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Paragraphs Trump Pizza
by KJ Hannah Greenberg



“Much low humor, namely farce, slapstick, and the like, is employed to engine the protagonist from one end of this story to the other. See, it begins with someone’s head being lopped off.”

“That’s why you didn’t make stew? I’m famished! My MMA workouts squeeze the calories out of me.”

“I made a pot of rice, yesterday. Besides, in this tale, marriages are consummated, babies are born, and an individual, who is eyebrow high in racketeering, joins a witness protection program.”

“Seriously? Sounds like junk. You shoulda’ made the stew.”

“Says you and which agents? Mine already emailed me that he's looking forward to this manuscript. After all, the heroine faces down an unwitting heiress who bumps up against a peanut butter and jelly sushi chef, an horse whisperer intent upon reducing a python to passivity, and a literally glass-eyed oncologist with a penchant for chemistry-based mischief. As well, that main character meets up with a gal who paints New England landscapes on leather purses, a road tripping news crew, and a band of Junior Leaguers bent on killing highway meridian wildflowers.”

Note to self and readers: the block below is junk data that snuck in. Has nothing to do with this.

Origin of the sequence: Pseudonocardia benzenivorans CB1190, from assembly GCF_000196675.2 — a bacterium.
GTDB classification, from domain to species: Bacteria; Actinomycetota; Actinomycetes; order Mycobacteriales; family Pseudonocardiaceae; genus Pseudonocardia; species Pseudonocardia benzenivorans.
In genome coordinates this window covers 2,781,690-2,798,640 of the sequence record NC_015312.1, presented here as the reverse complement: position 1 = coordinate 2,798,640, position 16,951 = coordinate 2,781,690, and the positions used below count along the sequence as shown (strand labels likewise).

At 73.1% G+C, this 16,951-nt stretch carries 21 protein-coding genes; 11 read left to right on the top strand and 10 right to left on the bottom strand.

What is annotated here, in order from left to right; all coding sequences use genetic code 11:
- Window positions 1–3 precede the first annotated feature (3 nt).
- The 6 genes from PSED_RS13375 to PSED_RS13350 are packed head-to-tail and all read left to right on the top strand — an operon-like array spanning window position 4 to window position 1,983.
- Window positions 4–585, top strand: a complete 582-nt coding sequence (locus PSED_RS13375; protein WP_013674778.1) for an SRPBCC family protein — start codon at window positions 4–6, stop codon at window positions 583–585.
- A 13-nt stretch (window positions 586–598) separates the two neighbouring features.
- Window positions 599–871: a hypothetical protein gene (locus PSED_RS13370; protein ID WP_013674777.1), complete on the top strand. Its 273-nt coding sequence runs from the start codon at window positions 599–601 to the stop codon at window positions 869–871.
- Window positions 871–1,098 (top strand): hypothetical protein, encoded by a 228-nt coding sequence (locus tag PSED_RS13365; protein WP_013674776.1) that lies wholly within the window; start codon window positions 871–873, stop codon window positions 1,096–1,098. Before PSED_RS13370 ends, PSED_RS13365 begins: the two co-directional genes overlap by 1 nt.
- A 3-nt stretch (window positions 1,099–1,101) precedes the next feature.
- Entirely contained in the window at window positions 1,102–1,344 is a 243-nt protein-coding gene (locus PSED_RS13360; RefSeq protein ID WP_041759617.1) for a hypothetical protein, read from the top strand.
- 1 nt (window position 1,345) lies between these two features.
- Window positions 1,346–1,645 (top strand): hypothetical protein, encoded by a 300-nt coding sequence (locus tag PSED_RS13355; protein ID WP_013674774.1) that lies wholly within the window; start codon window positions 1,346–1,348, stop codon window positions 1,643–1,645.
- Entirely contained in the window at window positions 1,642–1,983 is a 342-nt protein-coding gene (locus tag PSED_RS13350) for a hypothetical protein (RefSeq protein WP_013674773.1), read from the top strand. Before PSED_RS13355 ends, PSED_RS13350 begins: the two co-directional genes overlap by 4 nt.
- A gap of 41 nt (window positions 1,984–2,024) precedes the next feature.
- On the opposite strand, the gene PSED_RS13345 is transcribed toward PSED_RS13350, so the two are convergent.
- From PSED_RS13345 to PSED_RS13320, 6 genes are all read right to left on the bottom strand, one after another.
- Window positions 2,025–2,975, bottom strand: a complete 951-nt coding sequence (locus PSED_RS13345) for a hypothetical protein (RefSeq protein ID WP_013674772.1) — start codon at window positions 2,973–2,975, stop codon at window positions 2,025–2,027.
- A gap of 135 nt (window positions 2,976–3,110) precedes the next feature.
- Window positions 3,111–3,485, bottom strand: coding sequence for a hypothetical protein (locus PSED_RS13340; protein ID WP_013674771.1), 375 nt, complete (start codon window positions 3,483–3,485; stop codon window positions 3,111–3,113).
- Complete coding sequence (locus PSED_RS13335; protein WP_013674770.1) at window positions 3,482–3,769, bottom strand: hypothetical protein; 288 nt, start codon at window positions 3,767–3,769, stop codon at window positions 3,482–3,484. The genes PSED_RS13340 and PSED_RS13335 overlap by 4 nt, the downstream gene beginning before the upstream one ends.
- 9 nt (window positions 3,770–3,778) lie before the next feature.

“I bet those Junior Leaguers remembered to cook their kids some stew.”

“They had hired help. As for the leading lady, she stood to lose the one million dollars that she accidentally won at a Fur Meet if she didn’t shed ten kilo by the end of the year. I’m guessing she nay-sayed cooking.”

“Her husband let?”

“He was an Italian tailor who spent his free time dabbling in herbal medicine, childbirth education, and actual basket weaving.”

“I get it; not a macho man... more metrosexual.”

“Kidding me? It takes a strong stomach to assist in childbirth.”

“It takes an empty stomach to miss dinner. You’re joking, right? It’s really already in a pot in the fridge.”

“Sorry. No. But you can have some of this.”


“Dandelion leaves. I picked them while I was working on the book’s final chapter. I prewrite in my mind.”

“I salivate in my mouth. Bits of green stuff isn’t going to help, Mom.”

“Sweetie, I give conference papers. I teach service courses. I sit on sleep-inducing committees. Come sabbatical, I try to answer my needs.”

“Your wants.”


“I want food. I’m hungry.”

“Get a job. Work in a burger joint. Chow on leftovers or on rejects.”

“I’m your kid. You’re supposed to feed me.”

“You’re twenty-five.”

“You’re more than twice that.”


“Don’t you care if I’m hungry? I’m your forever child.”

“I was always hungry after belly dancing classes. Tofu worked as did quinoa.”

“Any tuna left?”

“Nope. I didn’t shop this week; I’ve been too busy with this manuscript.”


“Although the protagonist remains pudgy and must, in the final chapter, find a means to repay the hundreds of thousands of dollars she spent during her championship season, my book ends on a happy note.”

“Your interaction with your child does not. I’m going out for pizza.”

“I’ll be at my keyboard.”

“I’m sure.”


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